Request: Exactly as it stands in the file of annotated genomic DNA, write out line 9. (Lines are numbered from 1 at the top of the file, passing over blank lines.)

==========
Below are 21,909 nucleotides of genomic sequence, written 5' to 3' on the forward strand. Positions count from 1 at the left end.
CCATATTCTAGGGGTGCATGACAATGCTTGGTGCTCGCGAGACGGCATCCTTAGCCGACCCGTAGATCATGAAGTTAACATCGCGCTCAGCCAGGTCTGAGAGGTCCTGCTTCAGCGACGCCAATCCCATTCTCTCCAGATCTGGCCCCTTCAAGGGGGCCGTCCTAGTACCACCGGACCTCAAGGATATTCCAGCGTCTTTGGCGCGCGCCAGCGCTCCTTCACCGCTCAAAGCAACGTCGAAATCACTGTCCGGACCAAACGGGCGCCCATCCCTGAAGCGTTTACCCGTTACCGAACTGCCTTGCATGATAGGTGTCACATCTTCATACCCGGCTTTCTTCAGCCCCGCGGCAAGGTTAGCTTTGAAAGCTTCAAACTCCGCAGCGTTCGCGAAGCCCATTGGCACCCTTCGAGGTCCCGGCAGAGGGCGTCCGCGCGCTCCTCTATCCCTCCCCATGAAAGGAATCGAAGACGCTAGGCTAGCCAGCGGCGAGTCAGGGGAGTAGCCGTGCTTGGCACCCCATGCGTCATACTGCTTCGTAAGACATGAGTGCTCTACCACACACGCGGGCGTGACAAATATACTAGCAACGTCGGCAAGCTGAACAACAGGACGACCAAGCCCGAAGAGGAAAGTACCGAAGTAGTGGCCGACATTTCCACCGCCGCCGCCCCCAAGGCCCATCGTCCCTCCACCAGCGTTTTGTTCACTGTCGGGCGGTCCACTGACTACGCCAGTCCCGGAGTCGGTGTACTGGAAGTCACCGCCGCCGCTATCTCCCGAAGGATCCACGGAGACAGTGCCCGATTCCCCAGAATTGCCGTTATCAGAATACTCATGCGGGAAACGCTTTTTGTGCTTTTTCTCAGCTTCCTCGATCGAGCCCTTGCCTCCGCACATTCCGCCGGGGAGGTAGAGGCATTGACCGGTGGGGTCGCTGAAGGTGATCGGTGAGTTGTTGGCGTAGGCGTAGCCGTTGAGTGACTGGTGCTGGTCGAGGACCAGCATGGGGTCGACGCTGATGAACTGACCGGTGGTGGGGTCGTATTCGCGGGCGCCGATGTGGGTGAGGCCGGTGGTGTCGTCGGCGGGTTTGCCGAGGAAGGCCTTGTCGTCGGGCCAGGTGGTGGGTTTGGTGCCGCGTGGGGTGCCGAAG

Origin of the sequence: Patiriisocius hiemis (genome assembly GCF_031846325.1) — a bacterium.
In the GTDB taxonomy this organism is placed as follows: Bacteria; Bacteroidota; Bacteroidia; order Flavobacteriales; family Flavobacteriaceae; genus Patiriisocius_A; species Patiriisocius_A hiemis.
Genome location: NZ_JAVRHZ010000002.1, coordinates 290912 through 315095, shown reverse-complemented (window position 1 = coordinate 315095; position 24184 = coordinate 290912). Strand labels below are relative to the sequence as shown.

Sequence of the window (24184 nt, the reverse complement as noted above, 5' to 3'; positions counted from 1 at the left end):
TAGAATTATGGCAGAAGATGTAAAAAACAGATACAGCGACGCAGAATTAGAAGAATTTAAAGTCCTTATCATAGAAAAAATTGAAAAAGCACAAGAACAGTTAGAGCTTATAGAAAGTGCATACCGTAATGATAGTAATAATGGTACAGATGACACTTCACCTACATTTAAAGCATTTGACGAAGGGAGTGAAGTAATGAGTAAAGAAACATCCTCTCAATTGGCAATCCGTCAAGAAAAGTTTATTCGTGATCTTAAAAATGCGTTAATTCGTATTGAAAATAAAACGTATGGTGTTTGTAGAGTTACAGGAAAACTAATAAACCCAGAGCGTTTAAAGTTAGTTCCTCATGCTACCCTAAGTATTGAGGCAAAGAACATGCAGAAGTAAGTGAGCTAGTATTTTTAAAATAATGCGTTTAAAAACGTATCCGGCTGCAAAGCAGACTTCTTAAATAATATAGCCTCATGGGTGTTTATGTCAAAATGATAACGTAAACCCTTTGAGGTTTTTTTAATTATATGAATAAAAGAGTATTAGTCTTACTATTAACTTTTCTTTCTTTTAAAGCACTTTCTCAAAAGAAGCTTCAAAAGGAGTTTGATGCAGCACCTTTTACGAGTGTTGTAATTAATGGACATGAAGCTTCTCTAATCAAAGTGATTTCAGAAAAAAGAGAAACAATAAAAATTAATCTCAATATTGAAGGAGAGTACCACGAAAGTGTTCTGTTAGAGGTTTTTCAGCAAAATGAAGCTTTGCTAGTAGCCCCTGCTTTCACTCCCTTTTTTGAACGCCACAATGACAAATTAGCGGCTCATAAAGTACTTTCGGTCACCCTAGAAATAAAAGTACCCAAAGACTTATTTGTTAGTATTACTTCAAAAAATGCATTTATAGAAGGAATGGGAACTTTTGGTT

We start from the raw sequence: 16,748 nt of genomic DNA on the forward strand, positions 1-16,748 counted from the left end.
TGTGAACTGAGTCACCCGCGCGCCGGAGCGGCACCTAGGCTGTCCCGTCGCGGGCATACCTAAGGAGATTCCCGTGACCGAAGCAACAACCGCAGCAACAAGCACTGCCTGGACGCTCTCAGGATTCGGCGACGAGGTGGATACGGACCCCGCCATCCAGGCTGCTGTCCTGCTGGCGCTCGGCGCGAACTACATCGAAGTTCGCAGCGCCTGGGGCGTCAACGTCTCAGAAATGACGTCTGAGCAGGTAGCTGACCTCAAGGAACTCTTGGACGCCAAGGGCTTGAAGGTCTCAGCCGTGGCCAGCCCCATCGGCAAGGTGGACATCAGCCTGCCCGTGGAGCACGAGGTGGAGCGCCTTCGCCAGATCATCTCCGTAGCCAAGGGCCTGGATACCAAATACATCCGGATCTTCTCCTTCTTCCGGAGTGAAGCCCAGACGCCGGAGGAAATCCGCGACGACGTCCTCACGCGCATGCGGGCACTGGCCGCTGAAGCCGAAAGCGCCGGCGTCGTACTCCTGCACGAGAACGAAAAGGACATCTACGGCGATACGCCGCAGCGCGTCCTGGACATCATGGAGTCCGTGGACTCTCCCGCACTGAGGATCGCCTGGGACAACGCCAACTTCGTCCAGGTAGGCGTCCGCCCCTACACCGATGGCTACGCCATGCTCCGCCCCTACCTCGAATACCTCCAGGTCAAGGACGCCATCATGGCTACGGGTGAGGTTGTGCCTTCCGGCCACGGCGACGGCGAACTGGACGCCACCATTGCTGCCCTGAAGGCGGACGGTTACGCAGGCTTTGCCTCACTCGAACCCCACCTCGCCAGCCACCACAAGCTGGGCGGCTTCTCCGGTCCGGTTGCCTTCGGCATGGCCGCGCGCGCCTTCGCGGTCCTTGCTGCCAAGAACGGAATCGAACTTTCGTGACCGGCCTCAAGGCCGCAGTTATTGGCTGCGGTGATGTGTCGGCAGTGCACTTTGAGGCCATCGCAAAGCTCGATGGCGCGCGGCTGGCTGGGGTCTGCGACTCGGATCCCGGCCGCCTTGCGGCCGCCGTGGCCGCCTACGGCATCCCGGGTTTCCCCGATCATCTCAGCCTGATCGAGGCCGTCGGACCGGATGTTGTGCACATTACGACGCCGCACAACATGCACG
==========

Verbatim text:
TGTGAACTGAGTCACCCGCGCGCCGGAGCGGCACCTAGGCTGTCCCGTCGCGGGCATACCTAAGGAGATTCCCGTGACCGAAGCAACAACCGCAGCAACAAGCACTGCCTGGACGCTCTCAGGATTCGGCGACGAGGTGGATACGGACCCCGCCATCCAGGCTGCTGTCCTGCTGGCGCTCGGCGCGAACTACATCGAAGTTCGCAGCGCCTGGGGCGTCAACGTCTCAGAAATGACGTCTGAGCAGGTAGCTGACCTCAAGGAACTCTTGGACGCCAAGGGCTTGAAGGTCTCAGCCGTGGCCAGCCCCATCGGCAAGGTGGACATCAGCCTGCCCGTGGAGCACGAGGTGGAGCGCCTTCGCCAGATCATCTCCGTAGCCAAGGGCCTGGATACCAAATACATCCGGATCTTCTCCTTCTTCCGGAGTGAAGCCCAGACGCCGGAGGAAATCCGCGACGACGTCCTCACGCGCATGCGGGCACTGGCCGCTGAAGCCGAAAGCGCCGGCGTCGTACTCCTGCACGAGAACGAAAAGGACATCTACGGCGATACGCCGCAGCGCGTCCTGGACATCATGGAGTCCGTGGACTCTCCCGCACTGAGGATCGCCTGGGACAACGCCAACTTCGTCCAGGTAGGCGTCCGCCCCTACACCGATGGCTACGCCATGCTCCGCCCCTACCTCGAATACCTCCAGGTCAAGGACGCCATCATGGCTACGGGTGAGGTTGTGCCTTCCGGCCACGGCGACGGCGAACTGGACGCCACCATTGCTGCCCTGAAGGCGGACGGTTACGCAGGCTTTGCCTCACTCGAACCCCACCTCGCCAGCCACCACAAGCTGGGCGGCTTCTCCGGTCCGGTTGCCTTCGGCATGGCCGCGCGCGCCTTCGCGGTCCTTGCTGCCAAGAACGGAATCGAACTTTCGTGACCGGCCTCAAGGCCGCAGTTATTGGCTGCGGTGATGTGTCGGCAGTGCACTTTGAGGCCATCGCAAAGCTCGATGGCGCGCGGCTGGCTGGGGTCTGCGACTCGGATCCCGGCCGCCTTGCGGCCGCCGTGGCCGCCTACGGCATCCCGGGTTTCCCCGATCATCTCAGCCTGATCGAGGCCGTCGGACCGGATGTTGTGCACATTACGACGCCGCACAACATGCACG